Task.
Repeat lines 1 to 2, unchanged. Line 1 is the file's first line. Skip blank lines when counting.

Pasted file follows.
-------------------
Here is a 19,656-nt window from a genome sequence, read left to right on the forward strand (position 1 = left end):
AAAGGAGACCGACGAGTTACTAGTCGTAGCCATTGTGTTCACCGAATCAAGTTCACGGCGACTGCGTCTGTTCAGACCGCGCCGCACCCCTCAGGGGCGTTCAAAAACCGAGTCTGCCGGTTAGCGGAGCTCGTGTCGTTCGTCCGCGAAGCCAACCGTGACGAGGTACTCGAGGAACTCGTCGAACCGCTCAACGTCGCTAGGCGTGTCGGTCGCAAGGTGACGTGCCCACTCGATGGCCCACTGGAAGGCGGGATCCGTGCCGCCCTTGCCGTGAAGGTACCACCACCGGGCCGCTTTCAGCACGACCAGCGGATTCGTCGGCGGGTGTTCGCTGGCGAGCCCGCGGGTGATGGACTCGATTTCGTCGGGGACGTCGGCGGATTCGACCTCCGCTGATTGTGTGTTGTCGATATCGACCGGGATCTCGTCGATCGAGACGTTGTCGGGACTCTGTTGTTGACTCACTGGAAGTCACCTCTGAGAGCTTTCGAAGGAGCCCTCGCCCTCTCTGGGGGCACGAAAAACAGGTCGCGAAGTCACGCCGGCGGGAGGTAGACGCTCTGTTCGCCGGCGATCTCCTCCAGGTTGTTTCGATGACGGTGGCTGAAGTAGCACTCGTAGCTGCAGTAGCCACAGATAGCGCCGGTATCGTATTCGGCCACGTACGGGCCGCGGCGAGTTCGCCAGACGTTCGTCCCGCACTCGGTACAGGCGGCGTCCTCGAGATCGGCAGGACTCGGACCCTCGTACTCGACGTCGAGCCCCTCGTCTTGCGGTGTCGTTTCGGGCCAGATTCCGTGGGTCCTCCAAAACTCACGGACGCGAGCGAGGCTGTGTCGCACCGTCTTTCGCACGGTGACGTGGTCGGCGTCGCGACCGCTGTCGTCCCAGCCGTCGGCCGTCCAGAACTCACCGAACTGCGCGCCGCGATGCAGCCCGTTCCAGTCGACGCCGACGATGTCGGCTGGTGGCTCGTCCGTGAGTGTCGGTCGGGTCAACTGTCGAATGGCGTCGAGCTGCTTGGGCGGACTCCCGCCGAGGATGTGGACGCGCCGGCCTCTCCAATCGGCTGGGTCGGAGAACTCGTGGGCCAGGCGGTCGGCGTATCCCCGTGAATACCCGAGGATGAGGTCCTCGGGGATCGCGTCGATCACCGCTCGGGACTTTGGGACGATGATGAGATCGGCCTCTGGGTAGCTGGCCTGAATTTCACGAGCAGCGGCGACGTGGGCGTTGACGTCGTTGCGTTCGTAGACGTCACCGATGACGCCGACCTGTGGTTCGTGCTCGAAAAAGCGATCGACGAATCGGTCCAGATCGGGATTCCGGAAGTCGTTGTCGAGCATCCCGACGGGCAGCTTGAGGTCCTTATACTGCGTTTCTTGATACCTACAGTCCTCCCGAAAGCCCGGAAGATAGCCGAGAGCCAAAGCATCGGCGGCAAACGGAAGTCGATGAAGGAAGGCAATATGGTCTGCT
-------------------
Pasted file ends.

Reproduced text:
Here is a 19,656-nt window from a genome sequence, read left to right on the forward strand (position 1 = left end):
AAAGGAGACCGACGAGTTACTAGTCGTAGCCATTGTGTTCACCGAATCAAGTTCACGGCGACTGCGTCTGTTCAGACCGCGCCGCACCCCTCAGGGGCGTTCAAAAACCGAGTCTGCCGGTTAGCGGAGCTCGTGTCGTTCGTCCGCGAAGCCAACCGTGACGAGGTACTCGAGGAACTCGTCGAACCGCTCAACGTCGCTAGGCGTGTCGGTCGCAAGGTGACGTGCCCACTCGATGGCCCACTGGAAGGCGGGATCCGTGCCGCCCTTGCCGTGAAGGTACCACCACCGGGCCGCTTTCAGCACGACCAGCGGATTCGTCGGCGGGTGTTCGCTGGCGAGCCCGCGGGTGATGGACTCGATTTCGTCGGGGACGTCGGCGGATTCGACCTCCGCTGATTGTGTGTTGTCGATATCGACCGGGATCTCGTCGATCGAGACGTTGTCGGGACTCTGTTGTTGACTCACTGGAAGTCACCTCTGAGAGCTTTCGAAGGAGCCCTCGCCCTCTCTGGGGGCACGAAAAACAGGTCGCGAAGTCACGCCGGCGGGAGGTAGACGCTCTGTTCGCCGGCGATCTCCTCCAGGTTGTTTCGATGACGGTGGCTGAAGTAGCACTCGTAGCTGCAGTAGCCACAGATAGCGCCGGTATCGTATTCGGCCACGTACGGGCCGCGGCGAGTTCGCCAGACGTTCGTCCCGCACTCGGTACAGGCGGCGTCCTCGAGATCGGCAGGACTCGGACCCTCGTACTCGACGTCGAGCCCCTCGTCTTGCGGTGTCGTTTCGGGCCAGATTCCGTGGGTCCTCCAAAACTCACGGACGCGAGCGAGGCTGTGTCGCACCGTCTTTCGCACGGTGACGTGGTCGGCGTCGCGACCGCTGTCGTCCCAGCCGTCGGCCGTCCAGAACTCACCGAACTGCGCGCCGCGATGCAGCCCGTTCCAGTCGACGCCGACGATGTCGGCTGGTGGCTCGTCCGTGAGTGTCGGTCGGGTCAACTGTCGAATGGCGTCGAGCTGCTTGGGCGGACTCCCGCCGAGGATGTGGACGCGCCGGCCTCTCCAATCGGCTGGGTCGGAGAACTCGTGGGCCAGGCGGTCGGCGTATCCCCGTGAATACCCGAGGATGAGGTCCTCGGGGATCGCGTCGATCACCGCTCGGGACTTTGGGACGATGATGAGATCGGCCTCTGGGTAGCTGGCCTGAATTTCACGAGCAGCGGCGACGTGGGCGTTGACGTCGTTGCGTTCGTAGACGTCACCGATGACGCCGACCTGTGGTTCGTGCTCGAAAAAGCGATCGACGAATCGGTCCAGATCGGGATTCCGGAAGTCGTTGTCGAGCATCCCGACGGGCAGCTTGAGGTCCTTATACTGCGTTTCTTGATACCTACAGTCCTCCCGAAAGCCCGGAAGATAGCCGAGAGCCAAAGCATCGGCGGCAAACGGAAGTCGATGAAGGAAGGCAATATGGTCTGCT